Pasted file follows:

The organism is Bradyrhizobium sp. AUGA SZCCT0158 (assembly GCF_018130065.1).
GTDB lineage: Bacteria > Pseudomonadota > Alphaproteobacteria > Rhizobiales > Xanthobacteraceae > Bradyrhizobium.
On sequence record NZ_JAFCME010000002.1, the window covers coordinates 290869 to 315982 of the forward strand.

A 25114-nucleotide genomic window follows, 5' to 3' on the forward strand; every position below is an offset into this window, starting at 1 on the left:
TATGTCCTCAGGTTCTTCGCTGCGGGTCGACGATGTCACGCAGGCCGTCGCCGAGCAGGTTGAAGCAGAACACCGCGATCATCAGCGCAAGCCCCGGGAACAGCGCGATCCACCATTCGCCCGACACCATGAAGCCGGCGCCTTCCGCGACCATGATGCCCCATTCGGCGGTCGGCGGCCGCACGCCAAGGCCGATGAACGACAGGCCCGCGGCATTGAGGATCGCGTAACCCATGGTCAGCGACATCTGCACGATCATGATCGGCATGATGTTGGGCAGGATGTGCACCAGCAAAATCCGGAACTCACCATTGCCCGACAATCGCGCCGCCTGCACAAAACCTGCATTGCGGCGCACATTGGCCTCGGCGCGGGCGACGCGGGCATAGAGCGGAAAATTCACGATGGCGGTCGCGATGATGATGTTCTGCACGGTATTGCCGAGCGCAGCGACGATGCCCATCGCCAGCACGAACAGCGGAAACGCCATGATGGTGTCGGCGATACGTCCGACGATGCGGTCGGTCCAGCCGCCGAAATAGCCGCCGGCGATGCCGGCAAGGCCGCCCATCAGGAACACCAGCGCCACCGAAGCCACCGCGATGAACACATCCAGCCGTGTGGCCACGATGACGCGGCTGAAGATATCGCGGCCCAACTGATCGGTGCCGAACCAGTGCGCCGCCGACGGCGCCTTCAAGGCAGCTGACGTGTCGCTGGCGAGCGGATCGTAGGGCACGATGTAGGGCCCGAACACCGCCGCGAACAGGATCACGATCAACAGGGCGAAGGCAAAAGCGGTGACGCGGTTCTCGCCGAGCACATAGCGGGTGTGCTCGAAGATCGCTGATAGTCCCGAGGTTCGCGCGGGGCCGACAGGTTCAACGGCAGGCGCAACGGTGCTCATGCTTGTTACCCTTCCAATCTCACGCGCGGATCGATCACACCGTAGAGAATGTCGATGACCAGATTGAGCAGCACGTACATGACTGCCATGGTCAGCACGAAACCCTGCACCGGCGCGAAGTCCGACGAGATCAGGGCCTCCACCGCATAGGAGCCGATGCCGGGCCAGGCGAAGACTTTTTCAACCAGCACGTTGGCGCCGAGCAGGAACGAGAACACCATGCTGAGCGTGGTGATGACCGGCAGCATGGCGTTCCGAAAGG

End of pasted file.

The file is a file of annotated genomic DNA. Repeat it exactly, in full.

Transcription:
The organism is Bradyrhizobium sp. AUGA SZCCT0158 (assembly GCF_018130065.1).
GTDB lineage: Bacteria > Pseudomonadota > Alphaproteobacteria > Rhizobiales > Xanthobacteraceae > Bradyrhizobium.
On sequence record NZ_JAFCME010000002.1, the window covers coordinates 290869 to 315982 of the forward strand.

A 25114-nucleotide genomic window follows, 5' to 3' on the forward strand; every position below is an offset into this window, starting at 1 on the left:
TATGTCCTCAGGTTCTTCGCTGCGGGTCGACGATGTCACGCAGGCCGTCGCCGAGCAGGTTGAAGCAGAACACCGCGATCATCAGCGCAAGCCCCGGGAACAGCGCGATCCACCATTCGCCCGACACCATGAAGCCGGCGCCTTCCGCGACCATGATGCCCCATTCGGCGGTCGGCGGCCGCACGCCAAGGCCGATGAACGACAGGCCCGCGGCATTGAGGATCGCGTAACCCATGGTCAGCGACATCTGCACGATCATGATCGGCATGATGTTGGGCAGGATGTGCACCAGCAAAATCCGGAACTCACCATTGCCCGACAATCGCGCCGCCTGCACAAAACCTGCATTGCGGCGCACATTGGCCTCGGCGCGGGCGACGCGGGCATAGAGCGGAAAATTCACGATGGCGGTCGCGATGATGATGTTCTGCACGGTATTGCCGAGCGCAGCGACGATGCCCATCGCCAGCACGAACAGCGGAAACGCCATGATGGTGTCGGCGATACGTCCGACGATGCGGTCGGTCCAGCCGCCGAAATAGCCGCCGGCGATGCCGGCAAGGCCGCCCATCAGGAACACCAGCGCCACCGAAGCCACCGCGATGAACACATCCAGCCGTGTGGCCACGATGACGCGGCTGAAGATATCGCGGCCCAACTGATCGGTGCCGAACCAGTGCGCCGCCGACGGCGCCTTCAAGGCAGCTGACGTGTCGCTGGCGAGCGGATCGTAGGGCACGATGTAGGGCCCGAACACCGCCGCGAACAGGATCACGATCAACAGGGCGAAGGCAAAAGCGGTGACGCGGTTCTCGCCGAGCACATAGCGGGTGTGCTCGAAGATCGCTGATAGTCCCGAGGTTCGCGCGGGGCCGACAGGTTCAACGGCAGGCGCAACGGTGCTCATGCTTGTTACCCTTCCAATCTCACGCGCGGATCGATCACACCGTAGAGAATGTCGATGACCAGATTGAGCAGCACGTACATGACTGCCATGGTCAGCACGAAACCCTGCACCGGCGCGAAGTCCGACGAGATCAGGGCCTCCACCGCATAGGAGCCGATGCCGGGCCAGGCGAAGACTTTTTCAACCAGCACGTTGGCGCCGAGCAGGAACGAGAACACCATGCTGAGCGTGGTGATGACCGGCAGCATGGCGTTCCGAAAGG